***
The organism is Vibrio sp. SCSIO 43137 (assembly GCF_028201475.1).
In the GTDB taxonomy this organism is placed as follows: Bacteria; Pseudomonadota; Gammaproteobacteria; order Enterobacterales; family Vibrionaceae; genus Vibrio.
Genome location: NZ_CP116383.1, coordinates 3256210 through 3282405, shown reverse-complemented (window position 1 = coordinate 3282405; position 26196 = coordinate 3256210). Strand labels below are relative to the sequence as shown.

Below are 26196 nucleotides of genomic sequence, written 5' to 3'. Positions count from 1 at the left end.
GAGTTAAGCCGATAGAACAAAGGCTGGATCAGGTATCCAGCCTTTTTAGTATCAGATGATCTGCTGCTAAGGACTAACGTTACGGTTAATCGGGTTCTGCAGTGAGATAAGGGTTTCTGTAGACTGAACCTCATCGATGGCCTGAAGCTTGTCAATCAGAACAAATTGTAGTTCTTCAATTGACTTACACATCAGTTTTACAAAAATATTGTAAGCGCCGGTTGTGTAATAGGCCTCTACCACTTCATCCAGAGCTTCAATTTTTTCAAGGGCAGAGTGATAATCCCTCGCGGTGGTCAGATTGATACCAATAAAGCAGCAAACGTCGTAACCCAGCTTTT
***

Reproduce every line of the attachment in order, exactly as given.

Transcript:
The organism is Vibrio sp. SCSIO 43137 (assembly GCF_028201475.1).
In the GTDB taxonomy this organism is placed as follows: Bacteria; Pseudomonadota; Gammaproteobacteria; order Enterobacterales; family Vibrionaceae; genus Vibrio.
Genome location: NZ_CP116383.1, coordinates 3256210 through 3282405, shown reverse-complemented (window position 1 = coordinate 3282405; position 26196 = coordinate 3256210). Strand labels below are relative to the sequence as shown.

Below are 26196 nucleotides of genomic sequence, written 5' to 3'. Positions count from 1 at the left end.
GAGTTAAGCCGATAGAACAAAGGCTGGATCAGGTATCCAGCCTTTTTAGTATCAGATGATCTGCTGCTAAGGACTAACGTTACGGTTAATCGGGTTCTGCAGTGAGATAAGGGTTTCTGTAGACTGAACCTCATCGATGGCCTGAAGCTTGTCAATCAGAACAAATTGTAGTTCTTCAATTGACTTACACATCAGTTTTACAAAAATATTGTAAGCGCCGGTTGTGTAATAGGCCTCTACCACTTCATCCAGAGCTTCAATTTTTTCAAGGGCAGAGTGATAATCCCTCGCGGTGGTCAGATTGATACCAATAAAGCAGCAAACGTCGTAACCCAGCTTTT